Irving, TX
Neighborhoods and Homes For Sale

Around Irving

Notable For

Irving was founded early in the 20th century and was a typical, small Texas town until the mid-fifties. When it was chosen as the home of the new Dallas Cowboys Stadium in the sixties, viewers around the world first heard of Irving. In the late sixties the city was again put on the national spotlight when it was included as part of the new Dallas-Fort Worth International Airport. These factors have contributed to its growth from a small city of less than 35,000 in the 1940s to more than 250,000 residents in 2016.

Cost of Living

Irving is known for having more affordable housing options than its nearby Dallas neighbor, and it has a wide range of options for homeowners. The cost of living for the city is shown as 93.4, contrasted with the national average of 100. There are also many opportunities to find cost-saving shopping options due to the large base of retail and wholesale outlets.

Transportation

Irving is unusually well-served by an extensive network of highways, freeways, and toll roads, and the city is bounded on the north by Interstate-30 and the south by Interstate-20. To the east is Interstate-35E and Interstate-35W is on the west border. This makes vehicular traffic a major part of the transportation solution for residents. The city also participates as a member in the Dallas Area Rapid Transit system, providing access to the entire Dallas area. This makes the access to DFW Airport one of the city’s most attractive features for frequent travelers. Additionally, the Trinity Railway Express connects Dallas and Fort Worth and has two stops on its route through Irving.

Schools

The extensive geographic size of Irving encompasses three school districts, with Irving Independent School District serving most students. Six major high schools sit atop a student population of more than 28,000 students, and there several highly-regarded private and prep schools. These include Cistercian Preparatory School and The Highlands School. Irving also boasts several higher education facilities, including a campus of the Dallas County Community College District, the University of Dallas, and North Lake College. DeVry University also has a major campus in Irving.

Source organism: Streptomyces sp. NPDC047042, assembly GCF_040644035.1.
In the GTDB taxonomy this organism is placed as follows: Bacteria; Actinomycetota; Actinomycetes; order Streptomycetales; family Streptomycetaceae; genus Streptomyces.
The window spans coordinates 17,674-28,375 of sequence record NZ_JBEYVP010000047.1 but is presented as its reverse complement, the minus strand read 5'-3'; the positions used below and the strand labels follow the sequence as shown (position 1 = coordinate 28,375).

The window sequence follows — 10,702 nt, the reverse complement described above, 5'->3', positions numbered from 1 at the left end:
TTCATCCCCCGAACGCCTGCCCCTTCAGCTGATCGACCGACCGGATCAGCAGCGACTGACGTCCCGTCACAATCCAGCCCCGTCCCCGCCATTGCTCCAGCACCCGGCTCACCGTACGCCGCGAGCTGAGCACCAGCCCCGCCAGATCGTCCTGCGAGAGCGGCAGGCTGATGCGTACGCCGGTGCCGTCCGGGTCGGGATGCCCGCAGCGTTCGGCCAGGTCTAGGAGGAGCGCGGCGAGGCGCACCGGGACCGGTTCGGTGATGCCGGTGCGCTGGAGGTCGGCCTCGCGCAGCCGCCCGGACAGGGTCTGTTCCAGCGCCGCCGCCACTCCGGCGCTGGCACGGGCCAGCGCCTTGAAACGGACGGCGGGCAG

Attractions

As the home of the original Dallas Cowboys stadium, Irving built an early reputation for attracting tourists. With its neighboring Arlington, the city shares thousands of those visitors each year who come to see the Texas Rangers and Dallas Cowboys play, as well as to visit the original Six Flags over Texas, Typhoon Texas Waterpark, and numerous other attractions. Aside from many dining and shopping options, Irving has invested millions of dollars to provide its residents with world-class venues such as the Irving Arts Center and the Toyota Music Factory. Annual events and attractions include a wide a variety of activities, from the local citywide egg hunt, Frost Fest, to the popular Laughs by the Lake.

Of course, Irving’s superb location makes access to the many cultural, arts and other attraction of both Dallas and Fort Worth only moments away, from the Texas State Fair to the International Speedway, to an unending selection of shows, festivals, and activities to fit every interest and taste.

Schools

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Disclaimer: School attendance zone boundaries are supplied by Maponics and are subject to change. Check with the applicable school district prior to making a decision based on these boundaries.

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